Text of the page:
How to support our elderly as restrictions are lifted. With the latest news and developments in the global effort to beat coronavirus, lockdown restrictions are now slowly beginning to ease, we need to continue to support our elderly during this new phase of the pandemic, whether we are family members or home care providers.
The COVID-19 pandemic is impacting the population in drastic ways. Older people are facing the most threats and challenges. Although all age groups are at risk of contracting COVID-19, elderly people face significant risk of developing severe illness if they contract the disease due to physiological changes that come with ageing and potential underlying health conditions.
Elderly people must continue to take precautions even after restrictions are lifted.
Lower immunity levels put the elderly population at a higher risk for COVID-19. Therefore, doctors have been stressing the need to protect the elderly from the infection from the start of the pandemic, and more importantly, say that precautions should continue once the lockdown is lifted.
Once the lockdown is lifted, elderly persons still must continue these precautions of self-isolation at home, wearing masks, avoiding exposure to those who cough or sneeze, and regular washing of hands. They need to maintain physical distancing especially.
As more persons test positive without too many symptoms, we can expect herd immunity to develop. However, older persons must be careful as their immunological response will be lower. They should take care of their diet by including food items that can improve their immunity and seek medical care if needed. If they are on regular medication for conditions such as dementia, hypertension, diabetes, heart, kidney, or liver ailments, they should continue the medicines without fail to avoid complications.
There is an increase in the anxiety levels among the elderly as they are unable to get advice from doctors on time due to the lockdown. Many were unable to go and get medicines from hospitals. This is where our care providers can offer a helping hand with daily chores and medication.
Some are also facing psychological issues. There is fear of death, and loneliness due to restriction in movement. They could also slip into depression. The family members and care workers should counsel them and keep them engaged.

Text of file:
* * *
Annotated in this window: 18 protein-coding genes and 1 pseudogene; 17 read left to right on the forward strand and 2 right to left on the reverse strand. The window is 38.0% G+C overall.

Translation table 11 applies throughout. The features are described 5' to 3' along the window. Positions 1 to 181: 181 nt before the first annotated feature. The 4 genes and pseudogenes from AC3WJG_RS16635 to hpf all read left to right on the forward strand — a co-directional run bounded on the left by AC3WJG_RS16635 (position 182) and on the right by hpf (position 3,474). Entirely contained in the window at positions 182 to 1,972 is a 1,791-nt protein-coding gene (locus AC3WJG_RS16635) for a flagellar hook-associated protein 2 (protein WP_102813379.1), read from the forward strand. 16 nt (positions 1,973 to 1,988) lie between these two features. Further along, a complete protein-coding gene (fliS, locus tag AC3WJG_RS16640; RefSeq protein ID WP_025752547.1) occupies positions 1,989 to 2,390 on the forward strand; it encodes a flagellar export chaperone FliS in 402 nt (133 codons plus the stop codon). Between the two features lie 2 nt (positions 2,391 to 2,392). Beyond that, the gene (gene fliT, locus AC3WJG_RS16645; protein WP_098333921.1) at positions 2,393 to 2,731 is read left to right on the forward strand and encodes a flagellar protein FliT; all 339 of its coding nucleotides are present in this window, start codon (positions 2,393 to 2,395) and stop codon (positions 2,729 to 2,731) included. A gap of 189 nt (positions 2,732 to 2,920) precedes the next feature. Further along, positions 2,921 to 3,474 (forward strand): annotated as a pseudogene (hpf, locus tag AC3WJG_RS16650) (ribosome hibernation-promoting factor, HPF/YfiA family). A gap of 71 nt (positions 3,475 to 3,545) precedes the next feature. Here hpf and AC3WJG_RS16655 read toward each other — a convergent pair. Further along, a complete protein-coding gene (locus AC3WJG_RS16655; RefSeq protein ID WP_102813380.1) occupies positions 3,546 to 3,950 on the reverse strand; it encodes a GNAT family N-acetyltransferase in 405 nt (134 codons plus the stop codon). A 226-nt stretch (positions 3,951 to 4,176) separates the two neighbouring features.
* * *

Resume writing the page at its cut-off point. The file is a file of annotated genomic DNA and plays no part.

How to support our elderly as restrictions are lifted.
Recognise it is normal – feeling worried about the lockdown restrictions lifting is completely natural. No-one knows exactly what things will be like, other than that it will be a while before life returns to the pre-lockdown normal and having some anxiety about mixing more with others is fine. Remember that you are not alone.
Take it at your own pace – Some people will be raring to get out, while others might be more cautious. Do not worry about wanting to take things more slowly, and do not let anyone pressure you into seeing them in person, or meeting in a public place, until you are comfortable with it. Anxiety may also make you feel more tired, so make sure you are getting enough rest and looking after your physical health too.
Talk to someone – Talk to someone you can trust about your worries. This could be a friend, family member or care worker. Talking to someone who has had the same fears could help.
Meet one-on-one at first – Even as restrictions are being gradually lifted across most of the country, you may feel you want to continue meeting just one other person at a two-metre distance. It is also safest to meet in a park or another outside space, where the risk of catching COVID-19 is lower.
Take precautions if you need to – If you feel more comfortable wearing a mask and/or gloves to go outside, do that. It is OK to take precautions to look after yourself, and you must not feel silly about doing what you need to.
Write things down – Writing down what you are worried about, things that make you happy, and coping strategies that have worked before could help. Keeping a diary will allow you to notice patterns and identify the things that make you feel anxious.
Confront your fears – Write a list of what worries you about the lockdown restrictions lifting and put it in order of most worrying to least worrying. Then work your way through the list, starting with the thing that worries you least, using small steps to tackle each worry and help you confront the situation. The more you do this, the more your confidence will increase.
Speak to your GP – There is a range of different treatments for anxiety, including cognitive behavioural therapy (CBT), talking therapies, and medication. Your GP will be able to help you get access to whatever works best for you, or a combination of treatments, if your anxiety is affecting your life and preventing you from being able to do things.
Here at River Garden Home Care, we are here to help, from helping at home and medication to full on dementia and diabetes care. Please call us on 020 8460 9571 or visit us at rivergardenhomecare.co.uk